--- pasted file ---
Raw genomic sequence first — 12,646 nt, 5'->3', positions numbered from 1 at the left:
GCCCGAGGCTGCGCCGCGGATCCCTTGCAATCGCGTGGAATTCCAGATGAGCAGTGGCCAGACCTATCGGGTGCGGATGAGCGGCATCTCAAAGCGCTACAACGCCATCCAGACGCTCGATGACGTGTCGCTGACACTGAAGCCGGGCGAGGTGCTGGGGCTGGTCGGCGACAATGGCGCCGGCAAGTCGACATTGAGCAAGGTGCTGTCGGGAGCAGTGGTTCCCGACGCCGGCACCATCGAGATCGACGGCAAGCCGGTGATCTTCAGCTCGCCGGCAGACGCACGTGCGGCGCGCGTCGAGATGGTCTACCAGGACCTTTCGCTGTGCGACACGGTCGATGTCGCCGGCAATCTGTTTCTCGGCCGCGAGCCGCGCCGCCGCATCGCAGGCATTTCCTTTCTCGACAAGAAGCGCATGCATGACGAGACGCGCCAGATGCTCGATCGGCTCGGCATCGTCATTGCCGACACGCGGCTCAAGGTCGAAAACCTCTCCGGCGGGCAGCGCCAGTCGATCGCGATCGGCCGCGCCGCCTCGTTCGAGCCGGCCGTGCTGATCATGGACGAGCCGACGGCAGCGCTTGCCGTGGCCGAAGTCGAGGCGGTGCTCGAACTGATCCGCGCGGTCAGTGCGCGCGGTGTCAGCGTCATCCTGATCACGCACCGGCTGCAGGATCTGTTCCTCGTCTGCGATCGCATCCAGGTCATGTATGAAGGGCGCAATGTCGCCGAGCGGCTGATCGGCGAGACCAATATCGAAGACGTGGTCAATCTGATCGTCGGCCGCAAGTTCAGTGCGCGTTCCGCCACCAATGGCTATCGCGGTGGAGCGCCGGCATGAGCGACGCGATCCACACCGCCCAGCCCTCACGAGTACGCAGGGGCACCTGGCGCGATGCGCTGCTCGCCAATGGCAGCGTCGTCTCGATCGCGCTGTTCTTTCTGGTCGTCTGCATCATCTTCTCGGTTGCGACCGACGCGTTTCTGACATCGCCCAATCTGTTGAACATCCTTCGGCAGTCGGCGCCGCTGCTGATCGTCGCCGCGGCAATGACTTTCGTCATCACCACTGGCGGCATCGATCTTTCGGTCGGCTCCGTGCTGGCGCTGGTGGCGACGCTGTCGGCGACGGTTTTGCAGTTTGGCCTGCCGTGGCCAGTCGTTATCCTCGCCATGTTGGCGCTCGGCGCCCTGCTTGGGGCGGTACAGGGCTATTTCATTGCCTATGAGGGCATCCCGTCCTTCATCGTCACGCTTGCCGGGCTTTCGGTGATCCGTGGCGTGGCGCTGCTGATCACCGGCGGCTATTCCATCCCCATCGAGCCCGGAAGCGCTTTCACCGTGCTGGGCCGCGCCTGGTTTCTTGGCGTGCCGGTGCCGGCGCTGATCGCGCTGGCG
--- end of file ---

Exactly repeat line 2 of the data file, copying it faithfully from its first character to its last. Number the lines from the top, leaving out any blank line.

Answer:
GCCCGAGGCTGCGCCGCGGATCCCTTGCAATCGCGTGGAATTCCAGATGAGCAGTGGCCAGACCTATCGGGTGCGGATGAGCGGCATCTCAAAGCGCTACAACGCCATCCAGACGCTCGATGACGTGTCGCTGACACTGAAGCCGGGCGAGGTGCTGGGGCTGGTCGGCGACAATGGCGCCGGCAAGTCGACATTGAGCAAGGTGCTGTCGGGAGCAGTGGTTCCCGACGCCGGCACCATCGAGATCGACGGCAAGCCGGTGATCTTCAGCTCGCCGGCAGACGCACGTGCGGCGCGCGTCGAGATGGTCTACCAGGACCTTTCGCTGTGCGACACGGTCGATGTCGCCGGCAATCTGTTTCTCGGCCGCGAGCCGCGCCGCCGCATCGCAGGCATTTCCTTTCTCGACAAGAAGCGCATGCATGACGAGACGCGCCAGATGCTCGATCGGCTCGGCATCGTCATTGCCGACACGCGGCTCAAGGTCGAAAACCTCTCCGGCGGGCAGCGCCAGTCGATCGCGATCGGCCGCGCCGCCTCGTTCGAGCCGGCCGTGCTGATCATGGACGAGCCGACGGCAGCGCTTGCCGTGGCCGAAGTCGAGGCGGTGCTCGAACTGATCCGCGCGGTCAGTGCGCGCGGTGTCAGCGTCATCCTGATCACGCACCGGCTGCAGGATCTGTTCCTCGTCTGCGATCGCATCCAGGTCATGTATGAAGGGCGCAATGTCGCCGAGCGGCTGATCGGCGAGACCAATATCGAAGACGTGGTCAATCTGATCGTCGGCCGCAAGTTCAGTGCGCGTTCCGCCACCAATGGCTATCGCGGTGGAGCGCCGGCATGAGCGACGCGATCCACACCGCCCAGCCCTCACGAGTACGCAGGGGCACCTGGCGCGATGCGCTGCTCGCCAATGGCAGCGTCGTCTCGATCGCGCTGTTCTTTCTGGTCGTCTGCATCATCTTCTCGGTTGCGACCGACGCGTTTCTGACATCGCCCAATCTGTTGAACATCCTTCGGCAGTCGGCGCCGCTGCTGATCGTCGCCGCGGCAATGACTTTCGTCATCACCACTGGCGGCATCGATCTTTCGGTCGGCTCCGTGCTGGCGCTGGTGGCGACGCTGTCGGCGACGGTTTTGCAGTTTGGCCTGCCGTGGCCAGTCGTTATCCTCGCCATGTTGGCGCTCGGCGCCCTGCTTGGGGCGGTACAGGGCTATTTCATTGCCTATGAGGGCATCCCGTCCTTCATCGTCACGCTTGCCGGGCTTTCGGTGATCCGTGGCGTGGCGCTGCTGATCACCGGCGGCTATTCCATCCCCATCGAGCCCGGAAGCGCTTTCACCGTGCTGGGCCGCGCCTGGTTTCTTGGCGTGCCGGTGCCGGCGCTGATCGCGCTGGCG